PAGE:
I introduce myself to her next. Her name is Sarah, and we have a lot in common. Like me, Sarah’s got clinical depression. And like me, she’s found that regular, daily exercise is a more consistently effective depression treatment than drugs and talk therapy.
I feel a happy jolt every time this gorgeous mama modifies a posture to accommodate her baby bump.
Day after day I see Sarah practicing, and I know her practice is perfect. For her.
Yup, I appreciate my classmates. All different ages, all different bodies, all different abilities. But most of the time, I focus on myself. On my practice.
And my practice is perfect.
What makes it perfect is that I keep showing up and doing the best I can do with the body that I have.
No matter what physical limitations you have, you can have a perfect yoga practice, too. Or a perfect strength training routine. You can do Zumba perfectly. Or Crossfit. You can swim perfectly. Dance. Pilates. Walk. Hell, you can jump like a kangaroo – perfectly. Here’s how:
Show up. 14
And keep showing up. 15
And do the best you can with the body you have. 16
Like this? Share it on Facebook (your friends’ll thank you for taking a break from the political posts.)
Thanks to my friends Maggie D and Sarah H. and for being perfect, to Four Wings Photography (fourwingsphotography.com) for the beautiful photos, to Valley Hot Yoga (valleyhotyoga.com) for the awesome yoga, and to Smith College (smith.edu) for the awesome backdrop.
- Let’s never mind feeling like I was a real thin person, but that’s another post for another time. ↩
- Me? Run? Only if I’m being chased. ↩
- …well, you know, thanks to… ↩
- See what I did there?! Ha! ↩
- A giant, studio-length mirror was there to help us “focus on our ‘practice.’” ↩
- …because I wasn’t a typical personal trainer – I’d been over 300 pounds! I’ve since embraced my history and my body, but at this particular moment in my life, I was still working toward that. ↩
- Clients – You’ve heard me tell versions of this story. Most of the time the story ends here. The rest of this piece shows how the Pleasure Principles are continuing to work in my life. Keep practicing, and like me you’ll arrive at deeper and deeper levels of truth, all the while becoming more equipped to care for yourself in ways that bring you deeper pleasure. Go, Baby, go. ↩
- What it this magic?! Come to my free workshop and I’ll tell you all about it. ↩
- Yoga studio owners: as a woman who, like many, has struggled with self-consciousness, shame, and compulsive self-judgment, I’ve gotta tell you that I’m much more inclined to frequent a studio whose instructors don’t all look like Malibu Barbie (not that there’s anything wrong with that). Bring on a teacher who looks more like the clientele you’re trying to reach, and see if that doesn’t positively impact student enrollment. ↩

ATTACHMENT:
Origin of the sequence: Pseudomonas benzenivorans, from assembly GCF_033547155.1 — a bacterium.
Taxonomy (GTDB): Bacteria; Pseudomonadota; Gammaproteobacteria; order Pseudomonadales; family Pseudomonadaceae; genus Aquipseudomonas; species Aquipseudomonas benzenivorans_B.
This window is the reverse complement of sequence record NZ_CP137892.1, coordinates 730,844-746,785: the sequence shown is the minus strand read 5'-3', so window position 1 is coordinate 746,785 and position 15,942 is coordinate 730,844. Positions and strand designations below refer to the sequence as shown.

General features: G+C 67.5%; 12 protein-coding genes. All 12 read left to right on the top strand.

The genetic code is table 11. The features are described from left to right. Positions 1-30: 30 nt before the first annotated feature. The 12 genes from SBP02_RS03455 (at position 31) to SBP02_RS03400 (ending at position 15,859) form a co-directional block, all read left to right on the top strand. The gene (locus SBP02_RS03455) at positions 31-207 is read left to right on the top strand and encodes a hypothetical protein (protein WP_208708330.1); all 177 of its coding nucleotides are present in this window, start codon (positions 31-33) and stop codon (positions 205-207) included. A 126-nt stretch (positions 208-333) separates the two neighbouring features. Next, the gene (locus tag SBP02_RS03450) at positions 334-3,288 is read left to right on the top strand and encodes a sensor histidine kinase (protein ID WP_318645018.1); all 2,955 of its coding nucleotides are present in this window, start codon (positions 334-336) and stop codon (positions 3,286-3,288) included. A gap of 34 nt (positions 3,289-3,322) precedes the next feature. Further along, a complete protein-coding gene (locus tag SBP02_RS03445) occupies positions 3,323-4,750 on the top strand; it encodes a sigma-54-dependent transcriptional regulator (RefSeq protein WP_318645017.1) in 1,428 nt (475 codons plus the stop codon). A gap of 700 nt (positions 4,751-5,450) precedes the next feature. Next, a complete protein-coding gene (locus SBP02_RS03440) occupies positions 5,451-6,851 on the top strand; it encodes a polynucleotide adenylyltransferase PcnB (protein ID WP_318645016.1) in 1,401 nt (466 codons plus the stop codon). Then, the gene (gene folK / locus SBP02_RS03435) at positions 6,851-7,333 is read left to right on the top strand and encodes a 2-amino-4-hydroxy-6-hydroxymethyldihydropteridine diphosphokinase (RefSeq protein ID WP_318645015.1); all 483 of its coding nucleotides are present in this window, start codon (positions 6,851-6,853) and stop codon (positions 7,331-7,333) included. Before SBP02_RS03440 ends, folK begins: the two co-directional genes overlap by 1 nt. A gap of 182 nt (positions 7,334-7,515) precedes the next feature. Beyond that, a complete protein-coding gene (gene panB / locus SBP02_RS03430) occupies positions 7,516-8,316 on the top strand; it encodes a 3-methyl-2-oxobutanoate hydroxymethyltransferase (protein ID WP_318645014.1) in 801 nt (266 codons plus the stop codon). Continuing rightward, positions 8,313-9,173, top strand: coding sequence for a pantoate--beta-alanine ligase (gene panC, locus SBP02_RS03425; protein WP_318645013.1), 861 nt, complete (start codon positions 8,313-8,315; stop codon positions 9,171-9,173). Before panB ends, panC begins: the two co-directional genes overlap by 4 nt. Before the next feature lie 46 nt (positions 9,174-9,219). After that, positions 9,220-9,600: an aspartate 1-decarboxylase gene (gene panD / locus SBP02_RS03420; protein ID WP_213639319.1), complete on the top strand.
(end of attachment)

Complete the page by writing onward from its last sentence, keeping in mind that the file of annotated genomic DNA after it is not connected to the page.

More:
- You didn’t think this was an essay about me becoming a competitive yogi or anything, did you? No sir. This is about me doing what I can do as well as I can do it, and practicing every day so that what I can do continues to change and I continue to grow, to get stronger, to get more brave, and more confident. That, for me, is perfect. ↩
- Who the hell am I kidding? ↩
- Life is unfair and everything sucks get me outta here. ↩
- Eff this nonsense. Next stop – McDonald’s! ↩
- This is the hardest part for so many of us. Showing up can mean a million different things. Showing up can mean arriving at a studio or a gym. It can mean strapping on comfortable shoes and walking out the front door. It can mean finding a roomy spot in your house, blasting your favorite CD, and hopping around like a bunny. If circumstances have it that you can’t move, showing up can mean simply breathing with intention. Whatever activity makes sense in the context of your real life. ↩
- Every day will be different. Some days, it’ll feel really hard. On those days, the best you can do will be a little less than others, and that’s OK. Some days you’ll have more oomph, and on those days, you’ll explore the limits of your capabilities – safely – and that’s OK. Some days, you’ll be distracted and you’ll just go through the motions. Some days you’ll feel like a big, fat fraud. Some days, you’ll wonder why you ever waited to make exercise a regular part of your life. Some days you’ll be trapped in unkind thoughts. Some days, you’ll be horny as a toad from the minute you start moving. Some days, you’ll sense that you’re getting stronger and you’ll feel proud and accomplished. Some days, your body will ask you to back off, and you will. Some days, the idea of doing activity A will make your skin crawl, and so you’ll do activity B, C, D, or Z instead. All of this and more will happen once you’ve committed to exercise every day, and all of it is OK. Keep showing up, and it’s not just OK, it’s perfect. ↩
- To do so safely, first get your doctor’s blessing, and then avail yourself of any resources at your disposal; ideally, certified and insured personal trainers. Barring that, you’d be amazed out of what you can learn from a good book. ↩
- And it will continue to be perfect until and unless you become a competitive athlete, at which point you should probably start reading someone else’s blog. ↩
- Just kidding. You should still read my blog. ↩